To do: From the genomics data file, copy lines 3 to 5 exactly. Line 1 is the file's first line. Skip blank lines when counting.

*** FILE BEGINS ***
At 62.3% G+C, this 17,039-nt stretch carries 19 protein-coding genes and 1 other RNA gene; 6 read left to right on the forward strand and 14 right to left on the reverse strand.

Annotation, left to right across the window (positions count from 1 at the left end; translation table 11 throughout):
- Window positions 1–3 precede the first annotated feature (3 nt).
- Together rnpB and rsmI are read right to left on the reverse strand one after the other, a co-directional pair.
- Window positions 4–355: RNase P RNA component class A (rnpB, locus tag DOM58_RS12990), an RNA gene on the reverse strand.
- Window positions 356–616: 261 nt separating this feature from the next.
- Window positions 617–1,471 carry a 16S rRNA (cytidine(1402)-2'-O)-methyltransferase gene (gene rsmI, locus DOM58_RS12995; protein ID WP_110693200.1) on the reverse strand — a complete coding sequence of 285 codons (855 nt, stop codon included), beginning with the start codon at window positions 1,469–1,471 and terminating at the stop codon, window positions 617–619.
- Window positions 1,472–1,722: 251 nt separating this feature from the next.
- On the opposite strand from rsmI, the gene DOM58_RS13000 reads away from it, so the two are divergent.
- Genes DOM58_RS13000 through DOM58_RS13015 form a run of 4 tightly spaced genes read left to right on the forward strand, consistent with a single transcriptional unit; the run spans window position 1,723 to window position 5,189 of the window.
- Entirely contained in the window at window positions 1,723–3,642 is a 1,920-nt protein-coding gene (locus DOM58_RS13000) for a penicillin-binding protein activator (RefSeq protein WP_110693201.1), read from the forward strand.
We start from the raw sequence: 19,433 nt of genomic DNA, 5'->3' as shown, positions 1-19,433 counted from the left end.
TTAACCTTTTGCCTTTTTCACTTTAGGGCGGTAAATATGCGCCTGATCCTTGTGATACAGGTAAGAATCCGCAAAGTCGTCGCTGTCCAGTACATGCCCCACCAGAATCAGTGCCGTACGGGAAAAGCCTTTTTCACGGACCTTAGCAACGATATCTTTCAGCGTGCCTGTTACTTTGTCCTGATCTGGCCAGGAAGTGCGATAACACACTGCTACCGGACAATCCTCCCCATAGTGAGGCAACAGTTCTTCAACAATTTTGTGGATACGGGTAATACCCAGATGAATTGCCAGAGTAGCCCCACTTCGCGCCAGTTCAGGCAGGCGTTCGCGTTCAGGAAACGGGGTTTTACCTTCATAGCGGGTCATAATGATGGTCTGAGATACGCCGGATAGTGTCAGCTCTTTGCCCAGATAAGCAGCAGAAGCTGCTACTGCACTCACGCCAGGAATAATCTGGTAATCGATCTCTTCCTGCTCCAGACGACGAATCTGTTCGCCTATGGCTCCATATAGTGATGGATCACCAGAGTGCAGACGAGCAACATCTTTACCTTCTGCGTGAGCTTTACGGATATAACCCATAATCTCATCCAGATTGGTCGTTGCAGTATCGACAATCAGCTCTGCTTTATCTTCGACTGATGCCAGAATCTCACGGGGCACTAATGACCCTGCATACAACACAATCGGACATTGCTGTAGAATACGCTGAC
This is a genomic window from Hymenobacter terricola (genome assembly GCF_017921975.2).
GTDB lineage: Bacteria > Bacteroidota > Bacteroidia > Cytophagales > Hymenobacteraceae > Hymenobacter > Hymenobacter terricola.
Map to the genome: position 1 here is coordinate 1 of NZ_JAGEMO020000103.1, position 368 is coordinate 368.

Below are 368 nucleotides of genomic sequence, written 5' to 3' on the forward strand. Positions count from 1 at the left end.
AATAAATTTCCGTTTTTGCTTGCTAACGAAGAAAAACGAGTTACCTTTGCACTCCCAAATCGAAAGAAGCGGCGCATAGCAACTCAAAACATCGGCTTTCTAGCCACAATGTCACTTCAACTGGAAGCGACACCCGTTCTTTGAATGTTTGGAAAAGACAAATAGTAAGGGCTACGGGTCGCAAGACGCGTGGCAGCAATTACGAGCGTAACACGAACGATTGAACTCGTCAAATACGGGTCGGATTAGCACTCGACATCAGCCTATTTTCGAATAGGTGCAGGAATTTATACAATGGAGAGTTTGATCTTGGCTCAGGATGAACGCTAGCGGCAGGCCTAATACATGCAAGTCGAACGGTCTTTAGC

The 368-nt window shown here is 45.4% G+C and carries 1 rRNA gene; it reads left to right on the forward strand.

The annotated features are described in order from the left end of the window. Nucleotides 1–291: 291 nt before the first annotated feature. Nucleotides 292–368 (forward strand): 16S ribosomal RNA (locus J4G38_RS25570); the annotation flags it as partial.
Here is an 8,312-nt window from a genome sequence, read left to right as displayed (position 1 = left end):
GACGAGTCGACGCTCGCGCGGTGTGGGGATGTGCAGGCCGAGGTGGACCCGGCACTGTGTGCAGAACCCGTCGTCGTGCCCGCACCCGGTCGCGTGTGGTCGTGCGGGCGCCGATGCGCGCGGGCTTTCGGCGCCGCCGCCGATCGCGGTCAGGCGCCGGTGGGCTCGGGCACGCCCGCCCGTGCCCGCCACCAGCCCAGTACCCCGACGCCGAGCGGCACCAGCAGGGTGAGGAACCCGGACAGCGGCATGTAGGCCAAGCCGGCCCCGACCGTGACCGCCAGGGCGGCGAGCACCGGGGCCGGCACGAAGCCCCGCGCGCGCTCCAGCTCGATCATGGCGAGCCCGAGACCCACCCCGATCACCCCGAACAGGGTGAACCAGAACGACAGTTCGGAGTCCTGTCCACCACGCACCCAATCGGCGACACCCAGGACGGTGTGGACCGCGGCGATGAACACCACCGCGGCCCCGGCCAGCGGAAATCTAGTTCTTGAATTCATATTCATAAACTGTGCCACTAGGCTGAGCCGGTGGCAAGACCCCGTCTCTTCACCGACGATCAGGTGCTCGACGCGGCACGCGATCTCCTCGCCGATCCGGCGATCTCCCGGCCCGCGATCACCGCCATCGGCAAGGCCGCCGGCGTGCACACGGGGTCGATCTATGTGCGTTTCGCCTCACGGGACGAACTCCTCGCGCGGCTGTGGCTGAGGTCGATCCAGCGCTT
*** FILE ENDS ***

- Window positions 1–3 precede the first annotated feature (3 nt).
- Together rnpB and rsmI are read right to left on the reverse strand one after the other, a co-directional pair.
- Window positions 4–355: RNase P RNA component class A (rnpB, locus tag DOM58_RS12990), an RNA gene on the reverse strand.